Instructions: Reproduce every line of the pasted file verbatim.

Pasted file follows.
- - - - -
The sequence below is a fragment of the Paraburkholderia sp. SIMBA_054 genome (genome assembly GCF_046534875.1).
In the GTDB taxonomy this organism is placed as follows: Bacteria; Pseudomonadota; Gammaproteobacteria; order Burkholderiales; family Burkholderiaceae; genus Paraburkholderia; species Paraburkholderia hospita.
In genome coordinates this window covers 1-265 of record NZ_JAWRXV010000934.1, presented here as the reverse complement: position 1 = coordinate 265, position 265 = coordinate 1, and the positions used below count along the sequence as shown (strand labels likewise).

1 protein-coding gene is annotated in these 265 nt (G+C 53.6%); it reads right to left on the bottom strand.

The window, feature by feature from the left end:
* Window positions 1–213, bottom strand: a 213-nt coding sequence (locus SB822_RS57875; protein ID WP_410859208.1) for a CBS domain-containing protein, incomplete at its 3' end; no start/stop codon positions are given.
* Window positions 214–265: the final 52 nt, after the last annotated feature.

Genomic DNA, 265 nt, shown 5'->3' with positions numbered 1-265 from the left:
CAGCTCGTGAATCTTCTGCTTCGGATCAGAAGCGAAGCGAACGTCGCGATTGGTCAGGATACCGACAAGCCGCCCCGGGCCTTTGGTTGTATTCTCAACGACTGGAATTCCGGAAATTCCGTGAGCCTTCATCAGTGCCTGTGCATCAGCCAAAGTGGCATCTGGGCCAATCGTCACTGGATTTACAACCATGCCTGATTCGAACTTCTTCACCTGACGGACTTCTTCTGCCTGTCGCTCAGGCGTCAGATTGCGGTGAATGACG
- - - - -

The sequence below is a fragment of the Paraburkholderia sp. SIMBA_054 genome (genome assembly GCF_046534875.1).
In the GTDB taxonomy this organism is placed as follows: Bacteria; Pseudomonadota; Gammaproteobacteria; order Burkholderiales; family Burkholderiaceae; genus Paraburkholderia; species Paraburkholderia hospita.
In genome coordinates this window covers 1-265 of record NZ_JAWRXV010000934.1, presented here as the reverse complement: position 1 = coordinate 265, position 265 = coordinate 1, and the positions used below count along the sequence as shown (strand labels likewise).

1 protein-coding gene is annotated in these 265 nt (G+C 53.6%); it reads right to left on the bottom strand.

The window, feature by feature from the left end:
* Window positions 1–213, bottom strand: a 213-nt coding sequence (locus SB822_RS57875; protein ID WP_410859208.1) for a CBS domain-containing protein, incomplete at its 3' end; no start/stop codon positions are given.
* Window positions 214–265: the final 52 nt, after the last annotated feature.

Genomic DNA, 265 nt, shown 5'->3' with positions numbered 1-265 from the left:
CAGCTCGTGAATCTTCTGCTTCGGATCAGAAGCGAAGCGAACGTCGCGATTGGTCAGGATACCGACAAGCCGCCCCGGGCCTTTGGTTGTATTCTCAACGACTGGAATTCCGGAAATTCCGTGAGCCTTCATCAGTGCCTGTGCATCAGCCAAAGTGGCATCTGGGCCAATCGTCACTGGATTTACAACCATGCCTGATTCGAACTTCTTCACCTGACGGACTTCTTCTGCCTGTCGCTCAGGCGTCAGATTGCGGTGAATGACG